GERMAN leader Angela Merkel is locked in a bitter stand-off with one of her own ministers that is placing her fragile government under threat.
Her interior minister Horst Seehofer is calling for ‘asylum tourists’ — his label for migrants who have registered as asylum seekers in other European countries — to be turned away at the German border.
But Mrs Merkel opposes unilateral action, arguing that it would weaken the EU. The issue has escalated into a high-stakes power struggle, with many observers predicting Mrs Merkel might have to fire Mr Seehofer, who leads the Bavaria-only Christian Social Union (CSU) party.
This would effectively end the coalition with Mrs Merkel’s conservative Christian Democratic Union (CDU), which took office in March after six months of post-election haggling. The spat has laid bare the limits of Merkel’s authority in a fractious government.
Mr Seehofer told Bild am Sonntag: ‘No one in the CSU has an interest in bringing down the chancellor, dissolving the CDU-CSU joint parliamentary group, or blowing up the coalition.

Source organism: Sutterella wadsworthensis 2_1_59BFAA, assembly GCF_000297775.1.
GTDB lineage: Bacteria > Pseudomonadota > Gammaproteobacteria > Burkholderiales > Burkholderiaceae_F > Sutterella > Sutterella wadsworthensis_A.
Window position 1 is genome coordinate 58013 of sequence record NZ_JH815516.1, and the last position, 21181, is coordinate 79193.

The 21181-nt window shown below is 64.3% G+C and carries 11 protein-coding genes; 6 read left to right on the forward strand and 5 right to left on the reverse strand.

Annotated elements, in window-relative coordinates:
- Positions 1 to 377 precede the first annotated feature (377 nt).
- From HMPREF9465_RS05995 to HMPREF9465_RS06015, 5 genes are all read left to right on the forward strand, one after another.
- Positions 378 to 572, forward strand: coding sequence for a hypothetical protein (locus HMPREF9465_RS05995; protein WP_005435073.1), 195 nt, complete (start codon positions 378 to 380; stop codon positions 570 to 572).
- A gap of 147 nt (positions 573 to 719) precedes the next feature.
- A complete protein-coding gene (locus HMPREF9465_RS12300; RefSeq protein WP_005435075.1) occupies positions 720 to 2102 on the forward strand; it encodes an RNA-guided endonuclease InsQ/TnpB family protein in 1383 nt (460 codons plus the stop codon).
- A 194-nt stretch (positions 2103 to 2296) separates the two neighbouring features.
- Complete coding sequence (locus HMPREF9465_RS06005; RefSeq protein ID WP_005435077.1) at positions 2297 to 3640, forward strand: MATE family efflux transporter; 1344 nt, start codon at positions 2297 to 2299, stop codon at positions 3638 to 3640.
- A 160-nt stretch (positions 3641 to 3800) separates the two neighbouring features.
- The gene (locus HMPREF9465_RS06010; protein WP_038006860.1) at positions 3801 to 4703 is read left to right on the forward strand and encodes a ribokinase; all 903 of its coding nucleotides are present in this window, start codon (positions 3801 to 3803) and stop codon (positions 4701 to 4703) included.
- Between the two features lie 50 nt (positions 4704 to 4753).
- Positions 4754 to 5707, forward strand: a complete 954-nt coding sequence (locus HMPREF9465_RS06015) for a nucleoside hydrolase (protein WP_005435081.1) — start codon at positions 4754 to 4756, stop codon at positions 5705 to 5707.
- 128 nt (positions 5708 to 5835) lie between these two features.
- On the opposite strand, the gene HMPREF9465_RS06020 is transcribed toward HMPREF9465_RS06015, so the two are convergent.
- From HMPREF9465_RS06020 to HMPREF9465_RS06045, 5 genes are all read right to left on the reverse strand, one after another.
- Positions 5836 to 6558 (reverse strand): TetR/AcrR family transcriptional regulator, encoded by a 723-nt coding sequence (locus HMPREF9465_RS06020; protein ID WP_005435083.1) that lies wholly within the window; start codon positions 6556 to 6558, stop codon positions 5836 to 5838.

‘(But) we want finally to have a sustainable solution for turning back refugees at our borders.’ In his previous job as Bavarian governor, Mr Seehofer was one of the leading critics of Mrs Merkel’s decision in 2015 to leave Germany’s borders open as migrants streamed across the Balkans.
Immigration is likely to be main topic at an EU summit in two weeks. Mrs Merkel is reportedly working on a ‘special summit’ beforehand with countries affected by migration.
In her weekly address, Mrs Merkel said migration was ‘a European challenge that needs a European answer’.